Subsequently the band underwent a period of unfocused direction. Their next two albums, Know Your Enemy (2001) and Lifeblood (2004) were messy and confused, although between them they produced several decent tracks. The band were also criticised - most stringently by themselves later on - for playing a show in Havana in 2001 meant to express solidarity with the people of Cuba but was spun by Fidel Castro for his own PR purposes. However, in 2007 they released Send Away the Tigers, an album brimming with hummable tunes and pop choruses. Whilst a little cheesy, it won back a lot of public goodwill and allowed them to take on a daunting task they'd been avoiding since Richey's disappearance: using up what was left of Richey's lyrics and poems to fuel a new album. They feared a backlash, but 2009's Journal for Plague Lovers was critically acclaimed and a huge hit with their fans (not so much commercially, as they refused to release any singles from it and did minimal PR for it). 2010's Postcards from a Young Man was described by Nicky Wire as "One last shot at mass communication", again focusing on catchy hooks and big choruses. However, the record did not find as much favour as their previous two records.

More recently, the Manics have enjoyed both their most critically and commercially successful period in many years. In 2013 they released Rewind the Film, a mostly acoustic record that featured several collaborations with other artists. The album was an unexpected hit. Earlier this year they released Futurology, an album recorded in Berlin and driven by European influences and ideas. The critical reception was nothing short of rapturous, making it their most well-received album since Everything Must Go (if not The Holy Bible itself).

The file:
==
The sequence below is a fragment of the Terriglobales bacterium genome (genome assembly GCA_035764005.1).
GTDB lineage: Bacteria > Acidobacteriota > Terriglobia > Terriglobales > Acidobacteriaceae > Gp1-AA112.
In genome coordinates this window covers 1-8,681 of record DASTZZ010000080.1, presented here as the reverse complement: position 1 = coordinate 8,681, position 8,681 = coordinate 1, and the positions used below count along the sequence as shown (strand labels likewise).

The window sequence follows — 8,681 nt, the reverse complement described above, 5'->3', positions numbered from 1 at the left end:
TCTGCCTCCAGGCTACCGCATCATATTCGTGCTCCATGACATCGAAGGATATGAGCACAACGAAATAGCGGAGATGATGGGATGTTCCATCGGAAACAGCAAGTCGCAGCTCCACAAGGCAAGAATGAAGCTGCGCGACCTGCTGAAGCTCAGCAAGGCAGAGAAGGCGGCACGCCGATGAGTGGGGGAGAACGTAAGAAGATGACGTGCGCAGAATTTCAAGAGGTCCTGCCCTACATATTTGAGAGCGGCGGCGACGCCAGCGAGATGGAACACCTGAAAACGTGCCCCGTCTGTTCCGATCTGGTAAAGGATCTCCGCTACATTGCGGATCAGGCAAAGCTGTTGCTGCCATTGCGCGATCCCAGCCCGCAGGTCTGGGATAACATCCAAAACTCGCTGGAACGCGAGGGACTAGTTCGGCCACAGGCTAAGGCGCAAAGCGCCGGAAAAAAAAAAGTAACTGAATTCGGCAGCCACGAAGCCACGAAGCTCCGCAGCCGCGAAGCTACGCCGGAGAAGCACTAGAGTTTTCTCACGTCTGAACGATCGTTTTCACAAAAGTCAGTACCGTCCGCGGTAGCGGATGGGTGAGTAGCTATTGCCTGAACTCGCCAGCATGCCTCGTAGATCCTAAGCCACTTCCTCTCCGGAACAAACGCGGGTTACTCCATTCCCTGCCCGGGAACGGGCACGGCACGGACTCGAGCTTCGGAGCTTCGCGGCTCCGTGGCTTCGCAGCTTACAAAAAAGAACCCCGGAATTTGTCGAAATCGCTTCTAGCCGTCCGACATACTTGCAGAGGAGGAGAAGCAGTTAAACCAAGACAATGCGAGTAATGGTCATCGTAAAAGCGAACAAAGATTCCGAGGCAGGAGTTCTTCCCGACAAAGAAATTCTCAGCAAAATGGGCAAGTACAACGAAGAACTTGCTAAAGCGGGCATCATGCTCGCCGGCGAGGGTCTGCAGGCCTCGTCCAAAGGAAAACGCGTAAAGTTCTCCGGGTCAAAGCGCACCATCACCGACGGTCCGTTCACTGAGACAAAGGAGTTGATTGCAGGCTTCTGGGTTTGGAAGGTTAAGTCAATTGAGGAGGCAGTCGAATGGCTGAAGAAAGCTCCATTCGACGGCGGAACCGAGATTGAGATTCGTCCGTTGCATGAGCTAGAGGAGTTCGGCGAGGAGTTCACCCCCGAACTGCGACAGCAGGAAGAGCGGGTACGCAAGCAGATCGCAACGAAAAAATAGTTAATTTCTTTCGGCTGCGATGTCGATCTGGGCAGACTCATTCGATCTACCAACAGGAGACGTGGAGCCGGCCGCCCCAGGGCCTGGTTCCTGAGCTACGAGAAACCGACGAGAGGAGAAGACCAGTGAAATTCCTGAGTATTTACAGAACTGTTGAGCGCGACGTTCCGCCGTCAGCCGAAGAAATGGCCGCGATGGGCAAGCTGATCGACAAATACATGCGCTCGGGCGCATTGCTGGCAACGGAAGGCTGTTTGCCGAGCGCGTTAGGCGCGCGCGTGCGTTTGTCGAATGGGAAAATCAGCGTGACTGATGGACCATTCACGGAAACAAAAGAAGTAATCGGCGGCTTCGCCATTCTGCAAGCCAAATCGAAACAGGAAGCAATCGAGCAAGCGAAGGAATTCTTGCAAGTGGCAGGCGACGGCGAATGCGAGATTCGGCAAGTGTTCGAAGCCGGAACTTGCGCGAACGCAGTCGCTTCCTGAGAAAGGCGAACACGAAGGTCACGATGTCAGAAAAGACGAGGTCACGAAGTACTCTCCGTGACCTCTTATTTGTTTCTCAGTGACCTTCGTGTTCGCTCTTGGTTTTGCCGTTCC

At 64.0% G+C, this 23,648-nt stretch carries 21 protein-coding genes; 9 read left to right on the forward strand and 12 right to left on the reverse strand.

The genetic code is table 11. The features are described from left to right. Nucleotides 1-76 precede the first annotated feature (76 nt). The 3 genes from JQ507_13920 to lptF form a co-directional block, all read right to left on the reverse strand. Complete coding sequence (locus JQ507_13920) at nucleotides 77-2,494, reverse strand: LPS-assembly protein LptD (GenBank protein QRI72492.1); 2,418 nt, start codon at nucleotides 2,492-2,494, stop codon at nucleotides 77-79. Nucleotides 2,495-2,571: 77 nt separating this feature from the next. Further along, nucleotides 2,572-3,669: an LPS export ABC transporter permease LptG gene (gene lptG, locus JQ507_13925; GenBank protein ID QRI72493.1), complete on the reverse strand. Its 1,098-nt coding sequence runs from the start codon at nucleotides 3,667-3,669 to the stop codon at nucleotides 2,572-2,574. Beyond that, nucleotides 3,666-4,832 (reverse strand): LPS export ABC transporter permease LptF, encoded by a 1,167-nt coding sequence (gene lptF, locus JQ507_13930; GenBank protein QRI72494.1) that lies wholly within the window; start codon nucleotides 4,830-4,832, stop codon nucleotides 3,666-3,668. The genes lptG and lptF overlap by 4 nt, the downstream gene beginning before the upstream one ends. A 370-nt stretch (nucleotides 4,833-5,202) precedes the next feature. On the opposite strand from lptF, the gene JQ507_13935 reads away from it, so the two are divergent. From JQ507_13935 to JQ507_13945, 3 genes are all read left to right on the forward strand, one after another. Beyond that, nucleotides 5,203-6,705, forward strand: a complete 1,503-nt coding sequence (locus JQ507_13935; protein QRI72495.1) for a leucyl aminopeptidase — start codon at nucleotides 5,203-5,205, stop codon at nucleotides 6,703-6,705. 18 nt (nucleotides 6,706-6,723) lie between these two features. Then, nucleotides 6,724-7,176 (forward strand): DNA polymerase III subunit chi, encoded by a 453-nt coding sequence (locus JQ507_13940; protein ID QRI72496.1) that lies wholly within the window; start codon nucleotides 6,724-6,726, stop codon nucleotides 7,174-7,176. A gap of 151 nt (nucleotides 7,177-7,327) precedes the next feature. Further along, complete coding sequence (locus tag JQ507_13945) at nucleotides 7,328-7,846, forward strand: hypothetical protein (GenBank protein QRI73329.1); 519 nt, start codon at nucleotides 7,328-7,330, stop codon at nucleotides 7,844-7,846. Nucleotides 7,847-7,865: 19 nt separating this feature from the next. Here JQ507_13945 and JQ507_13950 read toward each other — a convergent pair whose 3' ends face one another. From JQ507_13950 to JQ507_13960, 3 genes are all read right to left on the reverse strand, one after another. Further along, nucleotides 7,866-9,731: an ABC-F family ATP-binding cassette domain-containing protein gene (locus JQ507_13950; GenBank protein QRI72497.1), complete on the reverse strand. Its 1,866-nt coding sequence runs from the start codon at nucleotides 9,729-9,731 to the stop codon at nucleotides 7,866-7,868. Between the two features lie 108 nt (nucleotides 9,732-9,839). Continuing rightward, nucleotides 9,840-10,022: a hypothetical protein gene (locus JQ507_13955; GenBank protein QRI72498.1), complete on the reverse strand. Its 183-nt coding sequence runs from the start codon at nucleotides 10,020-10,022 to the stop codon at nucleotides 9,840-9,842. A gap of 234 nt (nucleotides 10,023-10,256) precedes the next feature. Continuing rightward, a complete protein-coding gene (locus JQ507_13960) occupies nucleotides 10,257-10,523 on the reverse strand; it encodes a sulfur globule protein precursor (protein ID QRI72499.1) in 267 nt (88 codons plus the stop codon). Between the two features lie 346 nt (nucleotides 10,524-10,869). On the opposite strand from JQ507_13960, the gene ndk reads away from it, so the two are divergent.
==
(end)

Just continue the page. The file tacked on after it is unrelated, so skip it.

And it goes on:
But when the Manics do eventually split, it is The Holy Bible that will be namechecked the most, their most defining record and the one that nearly destroyed them. Twenty years on, it remains a remarkable record, the product of a singular and distressing vision.

Saturday 30 August 2014

New Paul Kearney cover art

Solaris Books have released an early working version of the cover art for Paul Kearney's new novel, The Wolf in the Attic. The novel is due for publication in late 2015.

An early description of the book:
The novel is set in very early 1930′s Oxford, features Tolkien and Lewis as characters, and is told from the point of view of a lonely 11 year old girl. She’s Greek, a refugee from the sack of Smyrna, and one day discovers a Romany boy in her attic. The boy is a shape-shifter, and becomes her friend. The two begin to explore the world around Oxford, discovering things they never imagined existed. The girl, Anna, is obsessed by the Odyssey, and likens the Romany boy, Luca, to Odysseus.